I would like to come back on a couple of points raised by Deputy Wynne. She asked how the committee might assist us. As I said earlier, we would welcome some political focus on the demonstration project. We accept there are some flaws within it in terms of, for example, reassessment of need where a budget is already provided. There are restrictions around entitlement to participate in the pilot in terms of age and existing budgets. As mentioned by Fionn and Jonathan Angus, the question is around whether the project is adequately resourced. A budget of €1.3 million of public finding is ring-fenced for the project, which I understand will go towards funding 4.5 full-time equivalent staff plus a project manager. One wonders if that is adequate resourcing for a project that essentially will engage with 180 individuals through three different variants of a personalised budget. That said, as mentioned by Deputy Wynne, there have been attempts here before. We are where we are and there has been a lot of effort put into getting us to where we are in terms of the task force. I do not think we should allow a loss of momentum in terms of bringing this to a conclusion. If we do, we will be right back to the start. That would be a terrible waste of time and effort and it would be very disappointing for many people.
The Deputy also mentioned that Áiseanna Tacaíochata has applied for and been refused funding in relation to growing its numbers and to provide more spaces to individuals. The Deputy is correct that we have applied for funding through two different channels. We applied to the national office, HSE, for an increase in our core funding and we also applied to the Minister of State with responsibility for disabilities, Deputy Rabbitte, for funding under the strengthening disability fund for the same purpose. In both cases, we were declined the funding in the context of the demonstration project. That is the only show in town in terms of where personalised budgets will go. That was fine two or three years ago, but three years down the road there are people whose opportunity to avail of a direct payment is being denied to them while the project is delayed. There is need for an interim plan to provide small but not insignificant amounts of funding to organisations like AT so that we can, at least, provide some additional spaces to those individuals who are waiting while await the demonstration project.
I listened intently to the witness presentations. I compliment Fionn Angus, James Cawley, Owen Collumb, Paul McBride and all of the other witnesses who contributed. On Mr. McBride's point with regard to the budget that is required now to move on with the personal assistance scheme, which he says is not a huge budget, does he have a quantum for it?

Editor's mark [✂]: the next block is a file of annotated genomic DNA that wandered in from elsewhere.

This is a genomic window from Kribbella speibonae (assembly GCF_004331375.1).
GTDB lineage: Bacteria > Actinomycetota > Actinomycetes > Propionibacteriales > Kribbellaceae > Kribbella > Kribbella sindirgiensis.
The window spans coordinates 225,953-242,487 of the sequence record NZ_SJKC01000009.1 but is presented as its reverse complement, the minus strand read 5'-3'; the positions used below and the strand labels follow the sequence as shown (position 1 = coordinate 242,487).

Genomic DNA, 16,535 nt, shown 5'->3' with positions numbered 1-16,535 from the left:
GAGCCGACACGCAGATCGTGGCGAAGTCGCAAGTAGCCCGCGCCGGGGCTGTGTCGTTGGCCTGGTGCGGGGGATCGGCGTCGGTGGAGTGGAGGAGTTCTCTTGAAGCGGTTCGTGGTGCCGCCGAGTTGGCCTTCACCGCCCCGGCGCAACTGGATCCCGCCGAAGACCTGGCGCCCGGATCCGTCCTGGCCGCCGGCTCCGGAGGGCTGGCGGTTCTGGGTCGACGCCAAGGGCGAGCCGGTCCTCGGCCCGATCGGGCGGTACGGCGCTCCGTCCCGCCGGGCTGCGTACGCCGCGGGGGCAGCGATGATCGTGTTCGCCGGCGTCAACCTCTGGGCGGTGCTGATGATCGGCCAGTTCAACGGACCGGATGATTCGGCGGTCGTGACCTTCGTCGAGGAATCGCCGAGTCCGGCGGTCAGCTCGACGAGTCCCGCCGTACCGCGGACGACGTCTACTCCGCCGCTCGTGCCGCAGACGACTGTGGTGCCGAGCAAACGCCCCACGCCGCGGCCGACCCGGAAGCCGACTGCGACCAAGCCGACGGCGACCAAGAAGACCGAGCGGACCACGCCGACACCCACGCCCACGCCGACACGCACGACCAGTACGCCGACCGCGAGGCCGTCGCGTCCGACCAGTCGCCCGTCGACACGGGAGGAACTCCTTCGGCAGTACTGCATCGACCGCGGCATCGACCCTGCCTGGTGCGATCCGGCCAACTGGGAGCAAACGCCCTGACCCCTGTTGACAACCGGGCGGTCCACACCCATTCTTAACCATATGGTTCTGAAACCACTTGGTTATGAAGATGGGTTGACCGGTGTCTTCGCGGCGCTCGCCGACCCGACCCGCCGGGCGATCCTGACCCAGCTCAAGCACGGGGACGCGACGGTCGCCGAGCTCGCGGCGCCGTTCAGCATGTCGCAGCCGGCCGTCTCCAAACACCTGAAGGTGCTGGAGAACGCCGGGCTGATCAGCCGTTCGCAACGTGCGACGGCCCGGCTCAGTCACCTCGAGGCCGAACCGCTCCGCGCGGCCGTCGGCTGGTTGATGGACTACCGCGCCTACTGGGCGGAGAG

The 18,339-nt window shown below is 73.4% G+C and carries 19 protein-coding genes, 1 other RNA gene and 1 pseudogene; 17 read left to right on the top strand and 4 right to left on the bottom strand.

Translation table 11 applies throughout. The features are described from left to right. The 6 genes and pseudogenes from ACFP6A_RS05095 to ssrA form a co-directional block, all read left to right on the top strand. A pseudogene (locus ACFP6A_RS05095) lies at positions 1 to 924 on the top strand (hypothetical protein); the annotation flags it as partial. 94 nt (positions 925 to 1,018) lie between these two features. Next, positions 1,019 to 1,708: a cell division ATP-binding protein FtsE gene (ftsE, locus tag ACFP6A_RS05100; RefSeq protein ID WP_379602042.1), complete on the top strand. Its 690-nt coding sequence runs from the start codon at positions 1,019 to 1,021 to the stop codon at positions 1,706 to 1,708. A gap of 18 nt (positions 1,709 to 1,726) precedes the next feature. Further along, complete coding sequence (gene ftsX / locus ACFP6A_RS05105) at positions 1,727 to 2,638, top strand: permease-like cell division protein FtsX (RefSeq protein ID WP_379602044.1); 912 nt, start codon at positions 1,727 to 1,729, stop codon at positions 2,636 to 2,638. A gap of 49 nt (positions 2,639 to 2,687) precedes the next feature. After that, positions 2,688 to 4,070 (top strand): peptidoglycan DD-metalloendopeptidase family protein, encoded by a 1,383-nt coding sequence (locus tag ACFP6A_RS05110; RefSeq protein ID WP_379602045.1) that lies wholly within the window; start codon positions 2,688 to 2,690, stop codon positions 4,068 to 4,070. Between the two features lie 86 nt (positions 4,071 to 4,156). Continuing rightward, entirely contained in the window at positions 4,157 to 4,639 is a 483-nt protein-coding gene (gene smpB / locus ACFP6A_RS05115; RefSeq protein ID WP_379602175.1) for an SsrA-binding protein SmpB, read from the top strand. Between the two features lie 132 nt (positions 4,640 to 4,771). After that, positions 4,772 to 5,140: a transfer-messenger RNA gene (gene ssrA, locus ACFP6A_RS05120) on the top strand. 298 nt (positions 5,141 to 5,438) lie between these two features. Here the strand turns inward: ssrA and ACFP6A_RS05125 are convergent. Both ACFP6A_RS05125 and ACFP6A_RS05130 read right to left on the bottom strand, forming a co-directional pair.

In regard to the personal assistance pilot scheme, do the witnesses believe it is just tokenism and a box ticking exercise? Is there a lack of enthusiasm or intent within the HSE and Department of Health to deliver on it in a timely fashion such that we get to the point where we can provide a national personal assistance fund? I am struck by the huge amount of expertise available to us through the witnesses here this morning, in particular Fionn's expertise in regard to best practice in the UK and internationally. The witnesses are a huge asset to us as a committee in trying to ensure that in whatever we do, we do some good.
I heard it mentioned that there is inflexibility in the system. I believe each CHO area is working in silos and there is no cross-purpose. Mr. Cawley mentioned the problem he had with his wheelchair and the distance he had to travel to get the problem sorted. It is silly things that are holding up people getting parity of esteem. What has impressed me most today is that all the witnesses are looking for, and all we should be talking about, is that they can take control of their own lives and make their own daily decisions. That is fine. The committee will take on board what has been said today. Any other information that the witnesses might have that they feel would be helpful, they should forward to us.
I might be talking out of turn but I understand we will be re-engaging with today's witnesses again because we will need them to help us to inform the Department and the Minister as best we can in our work. I thank the witnesses for the content of their presentations, in respect of which I have been taking notes. I have learned a great deal. I ask Mr. McBride to brief the committee on the level of funding required.
Ms Fiona Weldon:
I thank the committee for this opportunity. I am a PA user. I work for ILMI and I am on the board of the ÁT network. I have been supporting people to get an individualised budget. One of the key issues is that we are finding it really hard to debundle money already within a service such that people can take it out and use it as a personalised budget to live the life that they want. That is something the committee could look at. There is no system at the moment to help disability services or the HSE look at how they would allocate funding to a person that wants to leave a service and have a personal assistant as opposed to a day or residential service.
Mr. Paul McBride: